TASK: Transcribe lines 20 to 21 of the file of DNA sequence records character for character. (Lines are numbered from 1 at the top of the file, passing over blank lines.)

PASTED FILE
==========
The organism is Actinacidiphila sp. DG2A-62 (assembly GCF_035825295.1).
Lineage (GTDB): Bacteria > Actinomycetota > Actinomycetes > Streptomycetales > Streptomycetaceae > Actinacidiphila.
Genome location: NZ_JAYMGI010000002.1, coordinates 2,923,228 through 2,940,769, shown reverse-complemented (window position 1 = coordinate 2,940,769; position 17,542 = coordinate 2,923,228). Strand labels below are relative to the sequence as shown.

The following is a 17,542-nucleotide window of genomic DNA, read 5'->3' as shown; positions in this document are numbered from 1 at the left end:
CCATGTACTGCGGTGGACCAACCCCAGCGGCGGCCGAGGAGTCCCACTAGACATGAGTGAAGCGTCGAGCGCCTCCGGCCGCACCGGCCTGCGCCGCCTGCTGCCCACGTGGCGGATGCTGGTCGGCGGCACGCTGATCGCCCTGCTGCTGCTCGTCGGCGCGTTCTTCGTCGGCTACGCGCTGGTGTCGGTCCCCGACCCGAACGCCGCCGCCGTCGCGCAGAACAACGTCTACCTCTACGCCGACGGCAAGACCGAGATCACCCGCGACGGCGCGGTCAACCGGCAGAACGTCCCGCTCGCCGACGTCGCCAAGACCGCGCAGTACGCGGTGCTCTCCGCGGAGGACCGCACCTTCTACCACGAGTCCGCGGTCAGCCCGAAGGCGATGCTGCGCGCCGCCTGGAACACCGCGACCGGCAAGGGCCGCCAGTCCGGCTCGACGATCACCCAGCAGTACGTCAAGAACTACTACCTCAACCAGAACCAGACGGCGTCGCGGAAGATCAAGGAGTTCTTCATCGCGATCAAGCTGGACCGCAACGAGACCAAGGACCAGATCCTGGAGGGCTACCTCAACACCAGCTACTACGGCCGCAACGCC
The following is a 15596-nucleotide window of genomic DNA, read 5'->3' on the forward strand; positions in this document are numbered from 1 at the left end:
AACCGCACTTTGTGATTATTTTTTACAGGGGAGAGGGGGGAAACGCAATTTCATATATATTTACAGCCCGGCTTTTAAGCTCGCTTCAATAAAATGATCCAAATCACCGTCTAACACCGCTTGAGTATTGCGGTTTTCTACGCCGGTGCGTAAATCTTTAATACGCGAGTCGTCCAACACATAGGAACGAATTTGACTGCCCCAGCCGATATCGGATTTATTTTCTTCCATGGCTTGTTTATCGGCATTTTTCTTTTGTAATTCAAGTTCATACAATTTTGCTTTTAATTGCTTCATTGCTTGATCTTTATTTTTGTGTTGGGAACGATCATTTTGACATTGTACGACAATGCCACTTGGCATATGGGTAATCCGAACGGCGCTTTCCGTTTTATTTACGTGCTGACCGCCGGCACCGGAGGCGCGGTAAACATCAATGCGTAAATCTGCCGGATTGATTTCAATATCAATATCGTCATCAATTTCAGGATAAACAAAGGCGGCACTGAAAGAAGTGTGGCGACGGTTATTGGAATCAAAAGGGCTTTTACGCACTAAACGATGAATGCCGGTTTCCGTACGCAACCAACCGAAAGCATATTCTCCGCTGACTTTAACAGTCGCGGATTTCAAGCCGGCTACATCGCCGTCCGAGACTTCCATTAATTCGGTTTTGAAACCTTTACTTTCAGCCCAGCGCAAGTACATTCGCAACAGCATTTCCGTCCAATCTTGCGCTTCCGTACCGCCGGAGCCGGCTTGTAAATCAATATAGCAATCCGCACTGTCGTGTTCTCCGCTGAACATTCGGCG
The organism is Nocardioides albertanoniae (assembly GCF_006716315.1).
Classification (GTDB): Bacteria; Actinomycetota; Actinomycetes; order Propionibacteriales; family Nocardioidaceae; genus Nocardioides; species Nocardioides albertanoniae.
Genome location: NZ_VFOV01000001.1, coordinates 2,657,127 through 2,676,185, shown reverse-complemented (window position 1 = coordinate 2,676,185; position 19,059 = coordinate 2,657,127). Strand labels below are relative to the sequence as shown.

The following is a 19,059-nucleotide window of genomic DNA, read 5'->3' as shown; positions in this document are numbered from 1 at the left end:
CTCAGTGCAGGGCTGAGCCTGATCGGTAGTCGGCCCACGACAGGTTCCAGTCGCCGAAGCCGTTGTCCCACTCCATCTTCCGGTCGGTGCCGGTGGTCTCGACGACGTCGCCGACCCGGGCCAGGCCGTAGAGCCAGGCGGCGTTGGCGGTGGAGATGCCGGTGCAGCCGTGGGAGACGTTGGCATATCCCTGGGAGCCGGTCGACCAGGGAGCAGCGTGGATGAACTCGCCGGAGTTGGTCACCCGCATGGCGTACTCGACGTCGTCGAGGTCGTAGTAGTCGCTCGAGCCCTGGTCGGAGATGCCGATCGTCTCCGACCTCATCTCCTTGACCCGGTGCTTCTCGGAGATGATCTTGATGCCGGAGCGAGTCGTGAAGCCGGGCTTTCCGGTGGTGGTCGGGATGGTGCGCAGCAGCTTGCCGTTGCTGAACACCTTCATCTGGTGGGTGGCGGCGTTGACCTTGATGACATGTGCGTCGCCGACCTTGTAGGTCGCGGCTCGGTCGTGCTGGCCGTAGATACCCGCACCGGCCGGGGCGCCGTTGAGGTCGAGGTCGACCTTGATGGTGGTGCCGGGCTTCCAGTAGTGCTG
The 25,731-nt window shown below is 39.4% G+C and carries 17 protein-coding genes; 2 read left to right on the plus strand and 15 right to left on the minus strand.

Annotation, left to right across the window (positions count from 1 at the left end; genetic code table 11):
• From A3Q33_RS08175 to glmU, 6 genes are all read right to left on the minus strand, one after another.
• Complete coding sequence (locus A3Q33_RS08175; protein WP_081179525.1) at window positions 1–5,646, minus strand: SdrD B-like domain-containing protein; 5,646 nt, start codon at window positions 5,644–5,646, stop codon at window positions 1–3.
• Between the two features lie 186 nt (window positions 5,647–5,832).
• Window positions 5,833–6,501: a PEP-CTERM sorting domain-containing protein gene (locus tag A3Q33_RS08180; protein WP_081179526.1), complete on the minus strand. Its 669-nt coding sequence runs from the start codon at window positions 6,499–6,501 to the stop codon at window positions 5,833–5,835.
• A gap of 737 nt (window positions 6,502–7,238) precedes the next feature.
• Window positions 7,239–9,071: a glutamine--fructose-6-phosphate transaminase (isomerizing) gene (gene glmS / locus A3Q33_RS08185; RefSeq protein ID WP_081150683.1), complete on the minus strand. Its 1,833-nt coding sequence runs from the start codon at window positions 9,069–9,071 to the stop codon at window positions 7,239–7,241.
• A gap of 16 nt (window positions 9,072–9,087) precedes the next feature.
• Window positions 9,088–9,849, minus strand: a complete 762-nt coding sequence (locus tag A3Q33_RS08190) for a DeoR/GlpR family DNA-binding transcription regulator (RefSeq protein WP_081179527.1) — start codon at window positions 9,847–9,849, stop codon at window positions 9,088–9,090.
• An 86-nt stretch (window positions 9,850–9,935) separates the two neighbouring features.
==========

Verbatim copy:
• Window positions 7,239–9,071: a glutamine--fructose-6-phosphate transaminase (isomerizing) gene (gene glmS / locus A3Q33_RS08185; RefSeq protein ID WP_081150683.1), complete on the minus strand. Its 1,833-nt coding sequence runs from the start codon at window positions 9,069–9,071 to the stop codon at window positions 7,239–7,241.
• A gap of 16 nt (window positions 9,072–9,087) precedes the next feature.